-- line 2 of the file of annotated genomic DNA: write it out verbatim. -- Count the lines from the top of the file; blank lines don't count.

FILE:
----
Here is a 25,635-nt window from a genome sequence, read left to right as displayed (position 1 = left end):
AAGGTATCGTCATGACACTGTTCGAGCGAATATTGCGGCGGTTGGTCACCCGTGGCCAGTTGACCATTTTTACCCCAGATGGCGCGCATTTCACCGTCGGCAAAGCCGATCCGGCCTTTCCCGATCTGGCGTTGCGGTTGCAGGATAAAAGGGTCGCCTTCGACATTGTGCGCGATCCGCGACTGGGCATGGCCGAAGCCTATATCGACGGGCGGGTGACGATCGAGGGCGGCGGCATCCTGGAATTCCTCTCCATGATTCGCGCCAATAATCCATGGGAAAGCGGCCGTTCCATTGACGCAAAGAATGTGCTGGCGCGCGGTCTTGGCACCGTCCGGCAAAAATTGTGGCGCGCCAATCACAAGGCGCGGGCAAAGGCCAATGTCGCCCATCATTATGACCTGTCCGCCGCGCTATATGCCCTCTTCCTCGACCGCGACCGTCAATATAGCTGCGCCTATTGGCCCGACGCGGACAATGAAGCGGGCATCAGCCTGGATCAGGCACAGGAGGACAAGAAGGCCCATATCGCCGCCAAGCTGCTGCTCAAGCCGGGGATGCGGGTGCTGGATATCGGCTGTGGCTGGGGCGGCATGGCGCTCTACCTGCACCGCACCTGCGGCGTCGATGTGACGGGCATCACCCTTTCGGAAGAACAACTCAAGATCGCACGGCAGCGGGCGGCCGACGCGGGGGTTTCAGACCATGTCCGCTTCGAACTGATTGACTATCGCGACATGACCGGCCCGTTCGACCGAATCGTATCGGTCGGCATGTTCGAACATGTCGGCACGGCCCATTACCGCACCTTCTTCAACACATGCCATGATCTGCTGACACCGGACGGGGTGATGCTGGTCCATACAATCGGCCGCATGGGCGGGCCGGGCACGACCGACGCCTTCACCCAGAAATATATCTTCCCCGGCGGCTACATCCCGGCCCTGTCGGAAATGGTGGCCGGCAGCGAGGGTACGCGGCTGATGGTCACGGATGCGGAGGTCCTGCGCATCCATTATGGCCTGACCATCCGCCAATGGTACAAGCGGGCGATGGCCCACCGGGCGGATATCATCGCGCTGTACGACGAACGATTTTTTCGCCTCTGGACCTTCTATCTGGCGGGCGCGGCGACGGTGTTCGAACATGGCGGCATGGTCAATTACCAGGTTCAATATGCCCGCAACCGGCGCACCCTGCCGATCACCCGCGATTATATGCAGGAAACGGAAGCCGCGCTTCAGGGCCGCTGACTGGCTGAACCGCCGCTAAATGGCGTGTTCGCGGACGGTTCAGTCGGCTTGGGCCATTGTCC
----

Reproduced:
AAGGTATCGTCATGACACTGTTCGAGCGAATATTGCGGCGGTTGGTCACCCGTGGCCAGTTGACCATTTTTACCCCAGATGGCGCGCATTTCACCGTCGGCAAAGCCGATCCGGCCTTTCCCGATCTGGCGTTGCGGTTGCAGGATAAAAGGGTCGCCTTCGACATTGTGCGCGATCCGCGACTGGGCATGGCCGAAGCCTATATCGACGGGCGGGTGACGATCGAGGGCGGCGGCATCCTGGAATTCCTCTCCATGATTCGCGCCAATAATCCATGGGAAAGCGGCCGTTCCATTGACGCAAAGAATGTGCTGGCGCGCGGTCTTGGCACCGTCCGGCAAAAATTGTGGCGCGCCAATCACAAGGCGCGGGCAAAGGCCAATGTCGCCCATCATTATGACCTGTCCGCCGCGCTATATGCCCTCTTCCTCGACCGCGACCGTCAATATAGCTGCGCCTATTGGCCCGACGCGGACAATGAAGCGGGCATCAGCCTGGATCAGGCACAGGAGGACAAGAAGGCCCATATCGCCGCCAAGCTGCTGCTCAAGCCGGGGATGCGGGTGCTGGATATCGGCTGTGGCTGGGGCGGCATGGCGCTCTACCTGCACCGCACCTGCGGCGTCGATGTGACGGGCATCACCCTTTCGGAAGAACAACTCAAGATCGCACGGCAGCGGGCGGCCGACGCGGGGGTTTCAGACCATGTCCGCTTCGAACTGATTGACTATCGCGACATGACCGGCCCGTTCGACCGAATCGTATCGGTCGGCATGTTCGAACATGTCGGCACGGCCCATTACCGCACCTTCTTCAACACATGCCATGATCTGCTGACACCGGACGGGGTGATGCTGGTCCATACAATCGGCCGCATGGGCGGGCCGGGCACGACCGACGCCTTCACCCAGAAATATATCTTCCCCGGCGGCTACATCCCGGCCCTGTCGGAAATGGTGGCCGGCAGCGAGGGTACGCGGCTGATGGTCACGGATGCGGAGGTCCTGCGCATCCATTATGGCCTGACCATCCGCCAATGGTACAAGCGGGCGATGGCCCACCGGGCGGATATCATCGCGCTGTACGACGAACGATTTTTTCGCCTCTGGACCTTCTATCTGGCGGGCGCGGCGACGGTGTTCGAACATGGCGGCATGGTCAATTACCAGGTTCAATATGCCCGCAACCGGCGCACCCTGCCGATCACCCGCGATTATATGCAGGAAACGGAAGCCGCGCTTCAGGGCCGCTGACTGGCTGAACCGCCGCTAAATGGCGTGTTCGCGGACGGTTCAGTCGGCTTGGGCCATTGTCC